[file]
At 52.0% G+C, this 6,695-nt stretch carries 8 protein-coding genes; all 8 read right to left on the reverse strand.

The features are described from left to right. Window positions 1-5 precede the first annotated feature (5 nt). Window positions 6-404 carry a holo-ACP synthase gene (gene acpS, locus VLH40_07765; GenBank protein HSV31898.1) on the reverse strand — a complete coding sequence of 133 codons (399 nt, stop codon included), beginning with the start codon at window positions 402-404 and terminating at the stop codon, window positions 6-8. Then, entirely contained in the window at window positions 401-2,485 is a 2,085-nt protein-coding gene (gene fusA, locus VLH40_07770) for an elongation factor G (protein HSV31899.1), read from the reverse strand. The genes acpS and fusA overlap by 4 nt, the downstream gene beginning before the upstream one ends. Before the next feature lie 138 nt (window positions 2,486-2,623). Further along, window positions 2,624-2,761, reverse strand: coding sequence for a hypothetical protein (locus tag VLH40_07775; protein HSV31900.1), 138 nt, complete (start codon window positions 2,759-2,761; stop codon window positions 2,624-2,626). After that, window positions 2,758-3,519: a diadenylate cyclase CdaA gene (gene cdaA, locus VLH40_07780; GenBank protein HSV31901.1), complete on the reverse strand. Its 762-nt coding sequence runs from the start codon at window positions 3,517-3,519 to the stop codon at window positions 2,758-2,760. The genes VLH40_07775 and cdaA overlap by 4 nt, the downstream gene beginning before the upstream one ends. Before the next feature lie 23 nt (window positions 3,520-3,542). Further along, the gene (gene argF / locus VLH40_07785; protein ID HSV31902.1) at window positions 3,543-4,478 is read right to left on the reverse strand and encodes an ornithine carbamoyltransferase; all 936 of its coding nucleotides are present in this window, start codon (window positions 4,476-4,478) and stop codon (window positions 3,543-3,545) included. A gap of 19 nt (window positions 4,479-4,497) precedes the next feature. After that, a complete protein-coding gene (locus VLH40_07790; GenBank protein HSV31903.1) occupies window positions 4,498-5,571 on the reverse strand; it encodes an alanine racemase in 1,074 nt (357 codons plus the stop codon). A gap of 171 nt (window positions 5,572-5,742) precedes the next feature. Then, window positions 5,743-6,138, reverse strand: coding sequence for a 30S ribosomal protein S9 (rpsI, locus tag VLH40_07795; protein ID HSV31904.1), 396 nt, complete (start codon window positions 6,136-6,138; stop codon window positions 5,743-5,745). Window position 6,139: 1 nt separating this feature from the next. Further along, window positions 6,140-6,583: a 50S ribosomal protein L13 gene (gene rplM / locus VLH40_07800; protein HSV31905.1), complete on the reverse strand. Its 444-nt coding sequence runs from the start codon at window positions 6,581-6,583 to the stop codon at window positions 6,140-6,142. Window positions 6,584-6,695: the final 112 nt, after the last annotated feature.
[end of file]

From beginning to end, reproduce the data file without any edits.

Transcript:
At 52.0% G+C, this 6,695-nt stretch carries 8 protein-coding genes; all 8 read right to left on the reverse strand.

The features are described from left to right. Window positions 1-5 precede the first annotated feature (5 nt). Window positions 6-404 carry a holo-ACP synthase gene (gene acpS, locus VLH40_07765; GenBank protein HSV31898.1) on the reverse strand — a complete coding sequence of 133 codons (399 nt, stop codon included), beginning with the start codon at window positions 402-404 and terminating at the stop codon, window positions 6-8. Then, entirely contained in the window at window positions 401-2,485 is a 2,085-nt protein-coding gene (gene fusA, locus VLH40_07770) for an elongation factor G (protein HSV31899.1), read from the reverse strand. The genes acpS and fusA overlap by 4 nt, the downstream gene beginning before the upstream one ends. Before the next feature lie 138 nt (window positions 2,486-2,623). Further along, window positions 2,624-2,761, reverse strand: coding sequence for a hypothetical protein (locus tag VLH40_07775; protein HSV31900.1), 138 nt, complete (start codon window positions 2,759-2,761; stop codon window positions 2,624-2,626). After that, window positions 2,758-3,519: a diadenylate cyclase CdaA gene (gene cdaA, locus VLH40_07780; GenBank protein HSV31901.1), complete on the reverse strand. Its 762-nt coding sequence runs from the start codon at window positions 3,517-3,519 to the stop codon at window positions 2,758-2,760. The genes VLH40_07775 and cdaA overlap by 4 nt, the downstream gene beginning before the upstream one ends. Before the next feature lie 23 nt (window positions 3,520-3,542). Further along, the gene (gene argF / locus VLH40_07785; protein ID HSV31902.1) at window positions 3,543-4,478 is read right to left on the reverse strand and encodes an ornithine carbamoyltransferase; all 936 of its coding nucleotides are present in this window, start codon (window positions 4,476-4,478) and stop codon (window positions 3,543-3,545) included. A gap of 19 nt (window positions 4,479-4,497) precedes the next feature. After that, a complete protein-coding gene (locus VLH40_07790; GenBank protein HSV31903.1) occupies window positions 4,498-5,571 on the reverse strand; it encodes an alanine racemase in 1,074 nt (357 codons plus the stop codon). A gap of 171 nt (window positions 5,572-5,742) precedes the next feature. Then, window positions 5,743-6,138, reverse strand: coding sequence for a 30S ribosomal protein S9 (rpsI, locus tag VLH40_07795; protein ID HSV31904.1), 396 nt, complete (start codon window positions 6,136-6,138; stop codon window positions 5,743-5,745). Window position 6,139: 1 nt separating this feature from the next. Further along, window positions 6,140-6,583: a 50S ribosomal protein L13 gene (gene rplM / locus VLH40_07800; protein HSV31905.1), complete on the reverse strand. Its 444-nt coding sequence runs from the start codon at window positions 6,581-6,583 to the stop codon at window positions 6,140-6,142. Window positions 6,584-6,695: the final 112 nt, after the last annotated feature.